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Seraphine, a girl drawn in real-world settings, blows her pink hair off of her face Image: Riot Games

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Riot on how League of Legends’ latest character may have gotten a little too real

Once Seraphine started voicing her anxieties, things took a turn for the weird

Julia Lee (she/her) is a guides producer, writing guides for games like The Legend of Zelda: Tears of the Kingdom and Genshin Impact. She helped launch the Rift Herald in 2016.

Seraphine, League of Legends’ newest character, is a glitter bomb of fame and success within the game. But Riot went so far as to create real-life social media accounts for her character, and in those, Seraphine is a bedroom producer who lives in our world. She has a cat named Bao, she likes to do face masks, and she is a fan of K/DA. She is a café worker who wants to pursue music. Her Twitter became a venue for telling her backstory. One day she posts a cover of K/DA’s “Pop/Stars” and gets “noticed” by the group; the next thing you know, she’s flying out to help record with the group.

In the lead-up to Seraphine’s release, it all seemed like a fairly obvious promotion for Riot’s upcoming champion and skins, but things took a turn for the weird when Seraphine began to tweet about her anxieties. She suffered from imposter syndrome now that she was performing with K/DA, and she asked fans to send her encouraging messages — which she later pinned to a corkboard.

In the replies to the initial request for encouragement, there was tons of disdain among the kind messages. “This is frankly fucking disgusting,” one read. “Hey, this is fucked up using mental health struggles and crises as a marketing ploy,” another read. Any user who replied with encouragement was also met with another reply noting that Seraphine wasn’t real.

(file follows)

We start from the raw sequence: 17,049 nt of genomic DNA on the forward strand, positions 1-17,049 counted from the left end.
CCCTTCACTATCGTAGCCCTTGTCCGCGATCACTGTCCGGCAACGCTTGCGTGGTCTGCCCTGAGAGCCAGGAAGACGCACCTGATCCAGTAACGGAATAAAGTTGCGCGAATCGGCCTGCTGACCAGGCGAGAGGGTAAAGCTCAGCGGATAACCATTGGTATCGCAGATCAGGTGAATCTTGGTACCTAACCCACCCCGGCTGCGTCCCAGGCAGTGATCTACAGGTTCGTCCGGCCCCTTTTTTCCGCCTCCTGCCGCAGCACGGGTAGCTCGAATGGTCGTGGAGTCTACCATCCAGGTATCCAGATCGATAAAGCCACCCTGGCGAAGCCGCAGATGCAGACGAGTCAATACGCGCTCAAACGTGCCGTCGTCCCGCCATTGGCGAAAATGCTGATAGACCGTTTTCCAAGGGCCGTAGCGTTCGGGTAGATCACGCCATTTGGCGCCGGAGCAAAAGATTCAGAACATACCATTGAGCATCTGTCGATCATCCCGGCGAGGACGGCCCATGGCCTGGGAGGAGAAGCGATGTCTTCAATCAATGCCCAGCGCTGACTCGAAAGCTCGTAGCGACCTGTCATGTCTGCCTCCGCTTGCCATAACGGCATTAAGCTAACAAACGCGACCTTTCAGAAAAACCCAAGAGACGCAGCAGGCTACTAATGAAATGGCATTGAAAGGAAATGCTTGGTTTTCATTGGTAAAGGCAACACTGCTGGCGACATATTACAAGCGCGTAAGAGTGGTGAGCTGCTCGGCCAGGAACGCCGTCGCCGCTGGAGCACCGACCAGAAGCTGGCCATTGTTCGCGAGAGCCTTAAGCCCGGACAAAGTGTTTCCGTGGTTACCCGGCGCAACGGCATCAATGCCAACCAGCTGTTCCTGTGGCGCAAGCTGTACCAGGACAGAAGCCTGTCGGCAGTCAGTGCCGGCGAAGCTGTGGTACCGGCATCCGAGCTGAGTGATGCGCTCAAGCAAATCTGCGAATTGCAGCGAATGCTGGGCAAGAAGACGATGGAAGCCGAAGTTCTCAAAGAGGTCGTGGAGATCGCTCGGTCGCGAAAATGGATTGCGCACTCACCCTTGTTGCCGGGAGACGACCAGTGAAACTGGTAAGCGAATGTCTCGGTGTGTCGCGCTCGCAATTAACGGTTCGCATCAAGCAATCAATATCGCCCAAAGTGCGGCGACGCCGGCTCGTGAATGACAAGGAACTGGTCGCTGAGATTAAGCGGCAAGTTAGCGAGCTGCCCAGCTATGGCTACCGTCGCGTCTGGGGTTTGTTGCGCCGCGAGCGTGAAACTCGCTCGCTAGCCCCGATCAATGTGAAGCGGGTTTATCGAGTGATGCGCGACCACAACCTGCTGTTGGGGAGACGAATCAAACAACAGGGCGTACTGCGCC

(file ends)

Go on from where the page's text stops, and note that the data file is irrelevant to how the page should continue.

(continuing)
“Something about a marketing account using self-doubt & mental health to come across as relatable is Sadge capitalism,” said Golden Guardians Academy head coach Barento Mohammed on Twitter.

While there were fans who still found solace in Seraphine, who related to her tweets, and enjoyed what she represented, others found her anxieties upsetting, especially in our current gloomy COVID era. She’s not a real person, and she shouldn’t be coercing people into feeling close to her using mental illness when she is a social marketing campaign for a video game character.

Some people compared Seraphine to Miquela Sousa, the fictional CGI influencer, since she was creating relationships with others, all while not being real. Her anxiety-posting was a startling reminder that brands and the characters used to promote them are not our friends.

While K/DA’s campaign was run by creative director Patrick Morales, all of Seraphine’s tweets were written by Bethany Higa. Higa used her own experiences to craft Seraphine’s story, making them relatable. But maybe a bit too relatable.

“Honestly, I wrote a lot of that story based on my own experience, as a young woman coming to Riot. It’s like one of my first jobs after college. I personally experienced self-doubt. I personally experienced imposter syndrome and all those things,” Higa said. “The intention behind the story was to show that sense of hope, that sense of persistence, and show her growing in confidence and overcoming those struggles and those fears that she might have.”

That isn’t to say that Riot Games is unwilling to admit the mistakes made with Seraphine’s later posts.

“I’m personally proud of the people on our team, like [Higa] who put very intimate parts of themselves into the character, but we also recognize that the story we chose had an unintended impact outside of the narrative that we were trying to tell,” Morales said. “Right now, what I could say is that we’re conscientious about how she engages her followers, as well as topics that may potentially hurt or mislead people.”

We don’t know what’s next for Seraphine or what Riot Games has planned for future champion promotions, but hopefully it won’t involve making a fake social media influencer and giving them relatable mental illness.